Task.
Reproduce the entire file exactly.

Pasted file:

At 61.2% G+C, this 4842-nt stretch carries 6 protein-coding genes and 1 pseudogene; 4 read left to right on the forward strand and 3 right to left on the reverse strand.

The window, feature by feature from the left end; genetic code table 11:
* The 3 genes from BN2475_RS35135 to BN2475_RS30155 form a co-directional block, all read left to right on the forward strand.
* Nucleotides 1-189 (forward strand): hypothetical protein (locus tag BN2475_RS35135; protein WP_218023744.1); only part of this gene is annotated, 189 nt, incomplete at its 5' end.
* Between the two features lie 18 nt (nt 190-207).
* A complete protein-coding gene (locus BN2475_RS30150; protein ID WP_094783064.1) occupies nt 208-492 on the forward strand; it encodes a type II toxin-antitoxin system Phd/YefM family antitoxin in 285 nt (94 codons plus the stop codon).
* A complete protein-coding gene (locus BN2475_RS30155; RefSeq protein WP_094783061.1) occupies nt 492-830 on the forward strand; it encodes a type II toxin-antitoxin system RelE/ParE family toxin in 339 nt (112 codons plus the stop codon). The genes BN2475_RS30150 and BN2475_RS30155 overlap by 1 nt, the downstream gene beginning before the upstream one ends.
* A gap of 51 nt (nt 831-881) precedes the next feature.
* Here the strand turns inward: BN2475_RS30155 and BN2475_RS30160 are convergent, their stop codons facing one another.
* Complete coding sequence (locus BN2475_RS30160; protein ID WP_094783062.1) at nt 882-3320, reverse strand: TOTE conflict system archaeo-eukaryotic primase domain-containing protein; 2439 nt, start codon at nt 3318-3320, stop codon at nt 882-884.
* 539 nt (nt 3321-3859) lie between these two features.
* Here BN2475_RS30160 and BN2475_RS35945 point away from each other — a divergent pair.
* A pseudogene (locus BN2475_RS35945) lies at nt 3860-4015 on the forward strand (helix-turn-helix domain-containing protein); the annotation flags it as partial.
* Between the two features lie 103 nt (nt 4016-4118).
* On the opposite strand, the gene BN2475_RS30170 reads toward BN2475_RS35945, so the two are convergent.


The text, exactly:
At 61.2% G+C, this 4842-nt stretch carries 6 protein-coding genes and 1 pseudogene; 4 read left to right on the forward strand and 3 right to left on the reverse strand.

The window, feature by feature from the left end; genetic code table 11:
* The 3 genes from BN2475_RS35135 to BN2475_RS30155 form a co-directional block, all read left to right on the forward strand.
* Nucleotides 1-189 (forward strand): hypothetical protein (locus tag BN2475_RS35135; protein WP_218023744.1); only part of this gene is annotated, 189 nt, incomplete at its 5' end.
* Between the two features lie 18 nt (nt 190-207).
* A complete protein-coding gene (locus BN2475_RS30150; protein ID WP_094783064.1) occupies nt 208-492 on the forward strand; it encodes a type II toxin-antitoxin system Phd/YefM family antitoxin in 285 nt (94 codons plus the stop codon).
* A complete protein-coding gene (locus BN2475_RS30155; RefSeq protein WP_094783061.1) occupies nt 492-830 on the forward strand; it encodes a type II toxin-antitoxin system RelE/ParE family toxin in 339 nt (112 codons plus the stop codon). The genes BN2475_RS30150 and BN2475_RS30155 overlap by 1 nt, the downstream gene beginning before the upstream one ends.
* A gap of 51 nt (nt 831-881) precedes the next feature.
* Here the strand turns inward: BN2475_RS30155 and BN2475_RS30160 are convergent, their stop codons facing one another.
* Complete coding sequence (locus BN2475_RS30160; protein ID WP_094783062.1) at nt 882-3320, reverse strand: TOTE conflict system archaeo-eukaryotic primase domain-containing protein; 2439 nt, start codon at nt 3318-3320, stop codon at nt 882-884.
* 539 nt (nt 3321-3859) lie between these two features.
* Here BN2475_RS30160 and BN2475_RS35945 point away from each other — a divergent pair.
* A pseudogene (locus BN2475_RS35945) lies at nt 3860-4015 on the forward strand (helix-turn-helix domain-containing protein); the annotation flags it as partial.
* Between the two features lie 103 nt (nt 4016-4118).
* On the opposite strand, the gene BN2475_RS30170 reads toward BN2475_RS35945, so the two are convergent.